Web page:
“For guys who have not yet played in the big leagues that we were still hoping to finish off the developmental path, we do still have to be cognizant of the fact that Jarred Kelenic has still had just 100 plate appearances above A-ball,” said Dipoto. “That Logan Gilbert, the intent was that he would have pitched a half season by now at Double-A and Triple-A to prepare himself. The idea of taking players who haven’t had those experiences or built up appropriately and just throwing them in the deep end of the pool at a time when the threat of injury if not handled appropriately is higher, we have to manage that properly and we will. We will do the right thing. It might slow us down a little bit but we don’t think it’s going to inhibit our long-term growth.”
So just how many young players will the Mariners be able to place on their taxi squad? Quite a few thanks in large part to the flexibility they should have with the number of utility players that they had, and liked, this spring. They will start with a 30-man roster most likely carrying three if not four extra pitchers. When spring training shut down there were 43 players remaining on the camp roster and the majority of those who do not make the big league roster will be candidates with the exception perhaps being veterans Wei-Yin Chen and Carlos Gonzalez, who can opt out if they do not make the opening day roster. The six players on the 40-man roster who were cut from camp earlier most likely will be placed on the taxi squad. With Mitch Haniger starting on the injured list and the possibility of another cut or two, there should be anywhere from 13 to 17 spots that are open or can be created.
They will have to make sure they are covered at the big league level. Going with a six-man starting pitching rotation will help as will having Nestor Cortes, who showed good stuff and the ability to go long this spring. Nick Margevicius has big league experience and probably would be the first starter up should the need arise. Teams will be allowed to travel three taxi squad players, one of which must be a catcher, to help should an injury occur on the road. If the Mariners plan on doing this they will need extra catching to ensure the taxi squad can play games while the big club is away.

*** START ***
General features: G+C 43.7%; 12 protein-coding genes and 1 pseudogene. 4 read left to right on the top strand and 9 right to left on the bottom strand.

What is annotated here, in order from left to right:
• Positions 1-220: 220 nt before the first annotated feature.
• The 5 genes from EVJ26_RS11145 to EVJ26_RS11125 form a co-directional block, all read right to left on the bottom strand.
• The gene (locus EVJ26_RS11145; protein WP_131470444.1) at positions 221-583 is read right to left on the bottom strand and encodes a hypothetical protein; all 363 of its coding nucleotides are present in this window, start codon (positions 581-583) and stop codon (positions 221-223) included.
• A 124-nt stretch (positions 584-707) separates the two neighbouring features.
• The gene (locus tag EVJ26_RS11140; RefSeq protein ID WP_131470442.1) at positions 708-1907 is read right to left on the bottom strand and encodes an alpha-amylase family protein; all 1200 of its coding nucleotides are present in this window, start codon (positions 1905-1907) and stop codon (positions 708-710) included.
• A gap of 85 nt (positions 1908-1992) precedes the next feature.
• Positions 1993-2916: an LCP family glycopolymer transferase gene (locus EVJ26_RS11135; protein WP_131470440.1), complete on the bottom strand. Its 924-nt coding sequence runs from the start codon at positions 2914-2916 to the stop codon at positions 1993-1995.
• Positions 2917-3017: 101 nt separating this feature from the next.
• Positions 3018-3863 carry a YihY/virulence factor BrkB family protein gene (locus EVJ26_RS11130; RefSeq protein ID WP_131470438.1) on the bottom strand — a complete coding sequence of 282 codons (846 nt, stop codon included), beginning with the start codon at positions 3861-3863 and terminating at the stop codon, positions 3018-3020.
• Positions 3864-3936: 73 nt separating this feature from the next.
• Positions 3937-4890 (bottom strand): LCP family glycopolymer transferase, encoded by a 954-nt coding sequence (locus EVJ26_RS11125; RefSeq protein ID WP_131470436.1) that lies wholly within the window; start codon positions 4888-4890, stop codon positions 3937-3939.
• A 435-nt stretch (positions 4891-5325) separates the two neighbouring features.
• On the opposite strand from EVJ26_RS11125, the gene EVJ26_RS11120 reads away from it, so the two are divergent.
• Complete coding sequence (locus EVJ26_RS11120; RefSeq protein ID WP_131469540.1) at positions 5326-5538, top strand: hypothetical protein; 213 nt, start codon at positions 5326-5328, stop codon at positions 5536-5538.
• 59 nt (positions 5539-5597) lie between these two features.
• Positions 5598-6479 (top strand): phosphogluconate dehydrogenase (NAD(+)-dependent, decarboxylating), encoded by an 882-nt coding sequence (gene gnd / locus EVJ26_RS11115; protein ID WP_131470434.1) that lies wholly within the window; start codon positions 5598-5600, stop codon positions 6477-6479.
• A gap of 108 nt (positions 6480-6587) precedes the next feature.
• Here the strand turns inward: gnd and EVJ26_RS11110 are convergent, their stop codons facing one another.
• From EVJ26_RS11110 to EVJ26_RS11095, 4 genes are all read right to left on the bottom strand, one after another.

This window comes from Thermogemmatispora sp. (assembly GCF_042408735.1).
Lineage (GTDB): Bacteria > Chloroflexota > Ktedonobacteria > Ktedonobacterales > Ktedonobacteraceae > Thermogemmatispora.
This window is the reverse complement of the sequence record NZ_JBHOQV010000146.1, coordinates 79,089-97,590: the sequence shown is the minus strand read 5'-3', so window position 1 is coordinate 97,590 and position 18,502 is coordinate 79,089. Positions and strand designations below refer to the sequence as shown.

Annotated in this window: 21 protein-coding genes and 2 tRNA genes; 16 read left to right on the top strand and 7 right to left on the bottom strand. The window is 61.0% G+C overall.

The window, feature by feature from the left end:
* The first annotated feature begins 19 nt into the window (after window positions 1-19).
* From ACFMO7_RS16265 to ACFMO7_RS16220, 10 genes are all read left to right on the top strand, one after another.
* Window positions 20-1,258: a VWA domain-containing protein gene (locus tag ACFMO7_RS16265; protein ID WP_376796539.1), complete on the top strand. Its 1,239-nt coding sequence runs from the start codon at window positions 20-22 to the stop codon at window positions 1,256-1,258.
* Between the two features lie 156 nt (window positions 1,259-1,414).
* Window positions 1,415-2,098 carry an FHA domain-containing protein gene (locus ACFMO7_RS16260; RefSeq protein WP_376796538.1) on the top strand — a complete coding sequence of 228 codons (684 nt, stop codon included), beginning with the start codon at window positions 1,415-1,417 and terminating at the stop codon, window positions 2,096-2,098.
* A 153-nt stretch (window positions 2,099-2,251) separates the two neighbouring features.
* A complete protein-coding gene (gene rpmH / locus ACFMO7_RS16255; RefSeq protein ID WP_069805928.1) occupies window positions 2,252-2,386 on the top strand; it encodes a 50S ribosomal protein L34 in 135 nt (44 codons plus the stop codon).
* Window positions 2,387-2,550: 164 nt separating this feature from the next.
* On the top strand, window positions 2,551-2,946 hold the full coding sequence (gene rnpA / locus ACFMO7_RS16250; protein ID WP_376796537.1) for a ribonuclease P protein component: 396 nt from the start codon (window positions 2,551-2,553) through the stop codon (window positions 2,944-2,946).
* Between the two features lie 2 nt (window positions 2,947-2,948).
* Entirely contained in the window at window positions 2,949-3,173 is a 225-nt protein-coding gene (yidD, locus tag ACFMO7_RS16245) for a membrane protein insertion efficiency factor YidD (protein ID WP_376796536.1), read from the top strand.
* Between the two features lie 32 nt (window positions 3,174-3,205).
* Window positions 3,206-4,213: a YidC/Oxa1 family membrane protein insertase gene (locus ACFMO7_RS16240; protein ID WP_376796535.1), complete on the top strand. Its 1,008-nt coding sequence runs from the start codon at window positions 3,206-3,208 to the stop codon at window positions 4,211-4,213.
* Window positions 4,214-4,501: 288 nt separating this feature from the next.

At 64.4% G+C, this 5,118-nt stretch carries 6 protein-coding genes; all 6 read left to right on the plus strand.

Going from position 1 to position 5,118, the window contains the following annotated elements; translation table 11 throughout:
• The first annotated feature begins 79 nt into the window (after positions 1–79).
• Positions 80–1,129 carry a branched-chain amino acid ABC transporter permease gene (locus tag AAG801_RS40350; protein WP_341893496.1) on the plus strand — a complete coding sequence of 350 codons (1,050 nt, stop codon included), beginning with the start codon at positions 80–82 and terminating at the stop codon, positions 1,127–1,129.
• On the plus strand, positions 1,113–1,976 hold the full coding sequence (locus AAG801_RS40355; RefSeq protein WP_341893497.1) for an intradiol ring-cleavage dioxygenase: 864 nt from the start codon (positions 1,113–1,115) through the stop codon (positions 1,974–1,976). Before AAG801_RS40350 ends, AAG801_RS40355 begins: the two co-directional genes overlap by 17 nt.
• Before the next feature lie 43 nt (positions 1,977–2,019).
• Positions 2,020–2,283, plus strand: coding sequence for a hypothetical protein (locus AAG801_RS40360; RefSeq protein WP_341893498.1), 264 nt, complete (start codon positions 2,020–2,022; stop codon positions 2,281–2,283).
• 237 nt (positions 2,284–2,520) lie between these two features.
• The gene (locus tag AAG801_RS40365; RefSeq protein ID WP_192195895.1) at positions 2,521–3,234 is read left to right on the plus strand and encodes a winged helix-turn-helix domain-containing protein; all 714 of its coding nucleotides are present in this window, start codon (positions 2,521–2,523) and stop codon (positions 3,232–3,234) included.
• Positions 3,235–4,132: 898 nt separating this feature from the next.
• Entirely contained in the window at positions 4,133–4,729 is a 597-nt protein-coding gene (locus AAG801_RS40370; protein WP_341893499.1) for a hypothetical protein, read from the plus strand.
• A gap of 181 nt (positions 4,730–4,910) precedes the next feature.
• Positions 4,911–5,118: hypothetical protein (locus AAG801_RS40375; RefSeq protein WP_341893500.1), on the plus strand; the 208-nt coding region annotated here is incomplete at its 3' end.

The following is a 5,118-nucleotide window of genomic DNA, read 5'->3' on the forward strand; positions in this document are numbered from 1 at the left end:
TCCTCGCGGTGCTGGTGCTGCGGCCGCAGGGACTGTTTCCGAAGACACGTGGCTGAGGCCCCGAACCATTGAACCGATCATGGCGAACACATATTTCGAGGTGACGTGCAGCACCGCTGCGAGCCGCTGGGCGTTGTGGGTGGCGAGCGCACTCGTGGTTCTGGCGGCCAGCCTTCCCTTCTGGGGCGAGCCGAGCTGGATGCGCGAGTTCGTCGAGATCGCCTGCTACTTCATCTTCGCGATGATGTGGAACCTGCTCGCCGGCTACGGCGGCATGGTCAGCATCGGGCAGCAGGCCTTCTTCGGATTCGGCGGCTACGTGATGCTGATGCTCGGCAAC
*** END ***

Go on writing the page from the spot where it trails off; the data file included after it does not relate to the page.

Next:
Even with these needs, there still should be a significant number of spots for prospects. In addition to Kelenic and Gilbert we should see Julio Rodriguez, Noelvi Marte, Cal Raleigh, George Kirby, Brandon Williamson and perhaps even a few of the Mariners’ most recent draft picks. As they have been the priority since the start of the “re-imagining,” they will remain so as the organization faces the challenges ahead.
“We will commit to a handful of players in making sure we recover as much of their developmental season as we can,” said Dipoto.
As the Mariners move forward, they are looking for more than a 60-game season. They see the opportunity in an anything-can-happen short season, but even more opportunity in three weeks of spring training and the 66 days they will have these players as the season is played.
“We are going to really focus on really making sure that this is about developing young players,” Dipoto said, “and keeping our eye on the big picture that we have been so focused on the last 20 months or so.”
More Mariners coverage from Shannon and 710Sports.com